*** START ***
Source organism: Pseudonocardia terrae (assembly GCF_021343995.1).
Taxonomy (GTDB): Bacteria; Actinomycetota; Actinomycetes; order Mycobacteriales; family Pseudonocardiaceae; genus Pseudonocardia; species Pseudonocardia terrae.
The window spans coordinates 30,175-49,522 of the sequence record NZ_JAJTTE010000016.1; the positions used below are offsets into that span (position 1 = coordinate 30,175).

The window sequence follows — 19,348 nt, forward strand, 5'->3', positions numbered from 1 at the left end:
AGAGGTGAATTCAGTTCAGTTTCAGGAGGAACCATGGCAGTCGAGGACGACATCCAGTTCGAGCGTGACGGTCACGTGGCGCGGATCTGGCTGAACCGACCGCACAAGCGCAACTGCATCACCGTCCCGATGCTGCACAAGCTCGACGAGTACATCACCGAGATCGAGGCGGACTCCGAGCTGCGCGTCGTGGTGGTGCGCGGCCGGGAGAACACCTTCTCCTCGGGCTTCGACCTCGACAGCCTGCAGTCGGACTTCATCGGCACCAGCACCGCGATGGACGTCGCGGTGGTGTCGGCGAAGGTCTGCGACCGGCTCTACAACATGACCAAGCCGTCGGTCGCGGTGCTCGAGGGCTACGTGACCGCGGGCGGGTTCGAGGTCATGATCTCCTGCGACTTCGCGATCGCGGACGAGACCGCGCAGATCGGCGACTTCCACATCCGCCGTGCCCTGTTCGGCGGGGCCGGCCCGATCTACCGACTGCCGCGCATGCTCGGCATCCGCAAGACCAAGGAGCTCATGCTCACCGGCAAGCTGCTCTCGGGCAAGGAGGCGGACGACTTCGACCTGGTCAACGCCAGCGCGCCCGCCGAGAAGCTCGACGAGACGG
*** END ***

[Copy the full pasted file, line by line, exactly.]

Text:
Source organism: Pseudonocardia terrae (assembly GCF_021343995.1).
Taxonomy (GTDB): Bacteria; Actinomycetota; Actinomycetes; order Mycobacteriales; family Pseudonocardiaceae; genus Pseudonocardia; species Pseudonocardia terrae.
The window spans coordinates 30,175-49,522 of the sequence record NZ_JAJTTE010000016.1; the positions used below are offsets into that span (position 1 = coordinate 30,175).

The window sequence follows — 19,348 nt, forward strand, 5'->3', positions numbered from 1 at the left end:
AGAGGTGAATTCAGTTCAGTTTCAGGAGGAACCATGGCAGTCGAGGACGACATCCAGTTCGAGCGTGACGGTCACGTGGCGCGGATCTGGCTGAACCGACCGCACAAGCGCAACTGCATCACCGTCCCGATGCTGCACAAGCTCGACGAGTACATCACCGAGATCGAGGCGGACTCCGAGCTGCGCGTCGTGGTGGTGCGCGGCCGGGAGAACACCTTCTCCTCGGGCTTCGACCTCGACAGCCTGCAGTCGGACTTCATCGGCACCAGCACCGCGATGGACGTCGCGGTGGTGTCGGCGAAGGTCTGCGACCGGCTCTACAACATGACCAAGCCGTCGGTCGCGGTGCTCGAGGGCTACGTGACCGCGGGCGGGTTCGAGGTCATGATCTCCTGCGACTTCGCGATCGCGGACGAGACCGCGCAGATCGGCGACTTCCACATCCGCCGTGCCCTGTTCGGCGGGGCCGGCCCGATCTACCGACTGCCGCGCATGCTCGGCATCCGCAAGACCAAGGAGCTCATGCTCACCGGCAAGCTGCTCTCGGGCAAGGAGGCGGACGACTTCGACCTGGTCAACGCCAGCGCGCCCGCCGAGAAGCTCGACGAGACGG